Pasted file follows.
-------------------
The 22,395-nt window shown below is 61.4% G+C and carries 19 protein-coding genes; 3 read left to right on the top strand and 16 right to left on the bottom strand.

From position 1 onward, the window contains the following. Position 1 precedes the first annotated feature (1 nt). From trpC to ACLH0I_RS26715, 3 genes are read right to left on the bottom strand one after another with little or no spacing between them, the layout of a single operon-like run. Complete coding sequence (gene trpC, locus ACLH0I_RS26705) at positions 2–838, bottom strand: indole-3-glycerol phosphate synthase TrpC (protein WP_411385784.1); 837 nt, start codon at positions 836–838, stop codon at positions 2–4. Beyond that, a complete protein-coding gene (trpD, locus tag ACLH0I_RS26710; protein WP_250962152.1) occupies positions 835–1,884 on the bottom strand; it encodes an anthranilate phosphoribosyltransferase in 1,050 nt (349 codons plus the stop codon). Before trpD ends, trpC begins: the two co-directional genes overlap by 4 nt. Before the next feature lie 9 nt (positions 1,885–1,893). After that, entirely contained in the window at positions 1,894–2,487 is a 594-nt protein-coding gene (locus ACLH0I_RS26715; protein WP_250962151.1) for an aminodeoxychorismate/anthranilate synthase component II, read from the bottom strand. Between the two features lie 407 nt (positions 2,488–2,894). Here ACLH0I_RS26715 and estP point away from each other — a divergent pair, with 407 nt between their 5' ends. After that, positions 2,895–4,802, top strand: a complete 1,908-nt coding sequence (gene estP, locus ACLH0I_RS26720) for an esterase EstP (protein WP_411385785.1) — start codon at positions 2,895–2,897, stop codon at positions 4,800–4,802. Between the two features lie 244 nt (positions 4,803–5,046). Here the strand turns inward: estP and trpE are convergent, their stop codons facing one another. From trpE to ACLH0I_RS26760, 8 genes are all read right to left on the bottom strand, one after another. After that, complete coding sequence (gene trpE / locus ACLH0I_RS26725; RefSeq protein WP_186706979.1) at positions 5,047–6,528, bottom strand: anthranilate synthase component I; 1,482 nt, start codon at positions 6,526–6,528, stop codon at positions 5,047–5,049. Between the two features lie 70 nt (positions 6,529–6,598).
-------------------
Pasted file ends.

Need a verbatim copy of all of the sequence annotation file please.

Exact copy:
The 22,395-nt window shown below is 61.4% G+C and carries 19 protein-coding genes; 3 read left to right on the top strand and 16 right to left on the bottom strand.

From position 1 onward, the window contains the following. Position 1 precedes the first annotated feature (1 nt). From trpC to ACLH0I_RS26715, 3 genes are read right to left on the bottom strand one after another with little or no spacing between them, the layout of a single operon-like run. Complete coding sequence (gene trpC, locus ACLH0I_RS26705) at positions 2–838, bottom strand: indole-3-glycerol phosphate synthase TrpC (protein WP_411385784.1); 837 nt, start codon at positions 836–838, stop codon at positions 2–4. Beyond that, a complete protein-coding gene (trpD, locus tag ACLH0I_RS26710; protein WP_250962152.1) occupies positions 835–1,884 on the bottom strand; it encodes an anthranilate phosphoribosyltransferase in 1,050 nt (349 codons plus the stop codon). Before trpD ends, trpC begins: the two co-directional genes overlap by 4 nt. Before the next feature lie 9 nt (positions 1,885–1,893). After that, entirely contained in the window at positions 1,894–2,487 is a 594-nt protein-coding gene (locus ACLH0I_RS26715; protein WP_250962151.1) for an aminodeoxychorismate/anthranilate synthase component II, read from the bottom strand. Between the two features lie 407 nt (positions 2,488–2,894). Here ACLH0I_RS26715 and estP point away from each other — a divergent pair, with 407 nt between their 5' ends. After that, positions 2,895–4,802, top strand: a complete 1,908-nt coding sequence (gene estP, locus ACLH0I_RS26720) for an esterase EstP (protein WP_411385785.1) — start codon at positions 2,895–2,897, stop codon at positions 4,800–4,802. Between the two features lie 244 nt (positions 4,803–5,046). Here the strand turns inward: estP and trpE are convergent, their stop codons facing one another. From trpE to ACLH0I_RS26760, 8 genes are all read right to left on the bottom strand, one after another. After that, complete coding sequence (gene trpE / locus ACLH0I_RS26725; RefSeq protein WP_186706979.1) at positions 5,047–6,528, bottom strand: anthranilate synthase component I; 1,482 nt, start codon at positions 6,526–6,528, stop codon at positions 5,047–5,049. Between the two features lie 70 nt (positions 6,529–6,598).